According to Adam Smith, in 1773 busy writing The Wealth of Nations: "Being the managers rather of other people's money than of their own, it cannot be well expected, that they should watch over it with the same anxious vigilance with which the partners in a private co-partnery frequently watch over their own."  In his History of Banking in Scotland (Chapter X) Andrew William Kerr wrote:
The crisis of 1772, which formed the subject of our last chapter, although sharp and disastrous in its immediate effects, passed off more quickly and easily than might have been expected... The harvest of 1773 was fairly good, the fisheries excellent, the cattle trade active, and money cheap. Hardly had affairs resumed a satisfactory aspect, when the dark cloud of war cast its shadow over the land. 
According to Kosmetatos existing literature dealing with aspects of the episode—no comprehensive coverage exists up to now.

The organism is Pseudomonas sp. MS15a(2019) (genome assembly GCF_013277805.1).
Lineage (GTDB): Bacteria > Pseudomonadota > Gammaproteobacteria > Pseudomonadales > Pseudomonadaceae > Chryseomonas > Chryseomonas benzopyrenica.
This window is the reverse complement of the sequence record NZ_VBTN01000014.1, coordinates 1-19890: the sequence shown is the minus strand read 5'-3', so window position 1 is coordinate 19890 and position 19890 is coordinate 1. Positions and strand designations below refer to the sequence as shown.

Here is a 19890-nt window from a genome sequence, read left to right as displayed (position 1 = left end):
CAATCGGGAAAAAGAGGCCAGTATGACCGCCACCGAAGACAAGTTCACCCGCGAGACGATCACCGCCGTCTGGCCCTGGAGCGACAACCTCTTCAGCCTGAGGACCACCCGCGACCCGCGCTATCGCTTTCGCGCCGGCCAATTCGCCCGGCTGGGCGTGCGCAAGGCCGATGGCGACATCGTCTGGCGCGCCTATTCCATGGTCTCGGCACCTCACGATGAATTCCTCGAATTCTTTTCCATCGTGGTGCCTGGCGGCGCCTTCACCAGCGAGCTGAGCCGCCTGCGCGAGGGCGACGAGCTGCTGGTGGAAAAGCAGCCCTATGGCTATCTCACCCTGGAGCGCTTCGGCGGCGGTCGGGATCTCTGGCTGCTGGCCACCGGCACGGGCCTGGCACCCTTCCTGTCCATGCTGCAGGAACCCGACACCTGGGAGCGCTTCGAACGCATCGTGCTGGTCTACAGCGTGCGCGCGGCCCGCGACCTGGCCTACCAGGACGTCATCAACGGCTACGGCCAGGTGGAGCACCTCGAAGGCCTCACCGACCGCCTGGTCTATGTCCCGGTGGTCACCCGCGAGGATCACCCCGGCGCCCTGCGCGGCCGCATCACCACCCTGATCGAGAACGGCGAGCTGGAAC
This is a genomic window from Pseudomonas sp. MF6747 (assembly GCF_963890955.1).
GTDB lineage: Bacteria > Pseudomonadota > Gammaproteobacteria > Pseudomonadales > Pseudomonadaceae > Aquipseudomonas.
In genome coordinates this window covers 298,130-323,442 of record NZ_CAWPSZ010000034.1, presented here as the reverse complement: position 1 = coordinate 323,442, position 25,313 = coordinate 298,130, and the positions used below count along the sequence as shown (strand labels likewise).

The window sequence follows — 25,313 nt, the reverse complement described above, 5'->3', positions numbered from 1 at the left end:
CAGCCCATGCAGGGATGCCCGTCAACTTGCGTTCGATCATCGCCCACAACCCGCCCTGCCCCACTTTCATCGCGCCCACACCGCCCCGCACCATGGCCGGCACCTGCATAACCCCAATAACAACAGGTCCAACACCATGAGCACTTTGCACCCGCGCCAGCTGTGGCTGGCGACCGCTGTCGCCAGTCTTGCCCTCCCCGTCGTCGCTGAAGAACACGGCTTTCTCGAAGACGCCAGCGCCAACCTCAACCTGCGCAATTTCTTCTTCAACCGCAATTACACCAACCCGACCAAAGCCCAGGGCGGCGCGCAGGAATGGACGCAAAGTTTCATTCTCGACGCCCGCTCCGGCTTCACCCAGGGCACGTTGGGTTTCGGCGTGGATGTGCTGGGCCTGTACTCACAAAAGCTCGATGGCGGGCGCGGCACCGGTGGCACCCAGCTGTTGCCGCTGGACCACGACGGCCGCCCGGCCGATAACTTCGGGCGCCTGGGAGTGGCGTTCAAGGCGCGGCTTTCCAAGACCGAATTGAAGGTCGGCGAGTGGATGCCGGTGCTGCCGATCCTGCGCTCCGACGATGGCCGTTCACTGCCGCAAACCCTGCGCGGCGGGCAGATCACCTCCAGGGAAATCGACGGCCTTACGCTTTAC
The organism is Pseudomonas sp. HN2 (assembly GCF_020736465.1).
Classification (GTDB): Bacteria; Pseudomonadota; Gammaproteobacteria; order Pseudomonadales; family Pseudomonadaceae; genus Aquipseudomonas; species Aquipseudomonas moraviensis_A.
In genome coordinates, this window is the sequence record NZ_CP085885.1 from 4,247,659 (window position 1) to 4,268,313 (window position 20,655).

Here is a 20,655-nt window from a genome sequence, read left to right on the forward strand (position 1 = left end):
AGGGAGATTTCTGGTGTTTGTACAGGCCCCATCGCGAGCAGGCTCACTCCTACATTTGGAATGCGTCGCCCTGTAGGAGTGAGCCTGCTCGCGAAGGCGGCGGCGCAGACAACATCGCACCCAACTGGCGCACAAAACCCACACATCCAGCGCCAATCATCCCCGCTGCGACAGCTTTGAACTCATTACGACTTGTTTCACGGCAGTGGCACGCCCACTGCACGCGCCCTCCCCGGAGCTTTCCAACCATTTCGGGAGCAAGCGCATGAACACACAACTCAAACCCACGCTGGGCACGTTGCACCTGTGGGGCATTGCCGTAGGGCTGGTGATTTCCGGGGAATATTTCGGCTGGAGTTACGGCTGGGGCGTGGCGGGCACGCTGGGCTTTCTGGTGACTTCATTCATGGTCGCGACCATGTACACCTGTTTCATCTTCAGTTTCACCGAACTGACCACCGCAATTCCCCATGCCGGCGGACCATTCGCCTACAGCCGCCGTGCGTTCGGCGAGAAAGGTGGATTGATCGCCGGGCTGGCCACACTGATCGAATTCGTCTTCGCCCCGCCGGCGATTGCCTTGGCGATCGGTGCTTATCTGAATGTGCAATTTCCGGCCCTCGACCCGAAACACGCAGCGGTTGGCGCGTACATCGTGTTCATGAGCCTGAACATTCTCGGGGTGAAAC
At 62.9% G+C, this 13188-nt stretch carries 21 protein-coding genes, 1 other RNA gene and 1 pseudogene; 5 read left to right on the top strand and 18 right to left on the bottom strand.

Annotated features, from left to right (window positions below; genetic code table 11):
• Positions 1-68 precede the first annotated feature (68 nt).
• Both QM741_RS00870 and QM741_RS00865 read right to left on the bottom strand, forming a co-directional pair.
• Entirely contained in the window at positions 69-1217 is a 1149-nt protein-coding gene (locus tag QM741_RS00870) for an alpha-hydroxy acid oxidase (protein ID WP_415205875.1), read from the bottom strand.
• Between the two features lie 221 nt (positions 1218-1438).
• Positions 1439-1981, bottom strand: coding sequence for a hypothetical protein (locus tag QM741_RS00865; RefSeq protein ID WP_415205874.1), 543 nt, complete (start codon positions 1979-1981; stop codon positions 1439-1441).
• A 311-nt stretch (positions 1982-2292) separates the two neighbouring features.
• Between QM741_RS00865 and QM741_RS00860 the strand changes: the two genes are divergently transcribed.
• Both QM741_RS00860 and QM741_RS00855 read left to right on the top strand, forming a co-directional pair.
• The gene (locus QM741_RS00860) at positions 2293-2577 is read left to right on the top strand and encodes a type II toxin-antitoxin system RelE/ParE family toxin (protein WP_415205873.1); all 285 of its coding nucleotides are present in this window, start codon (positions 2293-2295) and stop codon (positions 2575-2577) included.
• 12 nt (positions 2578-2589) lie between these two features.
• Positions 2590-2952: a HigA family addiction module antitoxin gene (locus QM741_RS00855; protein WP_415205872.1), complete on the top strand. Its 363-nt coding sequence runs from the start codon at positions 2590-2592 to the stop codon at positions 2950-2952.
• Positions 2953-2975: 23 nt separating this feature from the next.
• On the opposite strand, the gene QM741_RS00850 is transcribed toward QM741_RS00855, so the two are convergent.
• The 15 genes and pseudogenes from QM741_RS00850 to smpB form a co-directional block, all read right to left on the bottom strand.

Around 1770, mortgaging became very widespread; in the same year the Van Aerssen van Sommelsdijck family managed to sell its share to the city of Amsterdam in Suriname.  The negotiations set up by the Cliffords in Surinam, the Van Seppenwoldes, Ter Borch, Hope & Co on Grenada, Sint Eustatius, and Saint Croix issued bonds to finance the loans. Such packages could contain loans to 20 or more plantations and before 1772 at least 40 of these bundles were issued, their names as unspecific as L.a. A, B or C. Investors thus had little knowledge of what they invested in, and lent their money purely on good faith and the word of the fund director. The Dutch fund managers, were also hit personally once their subprime system met its inevitable demise.  In December 1772 Clifford & Co, a well established Amsterdam banking firm which obtained plantation loans as part of its portfolio declared insolvency.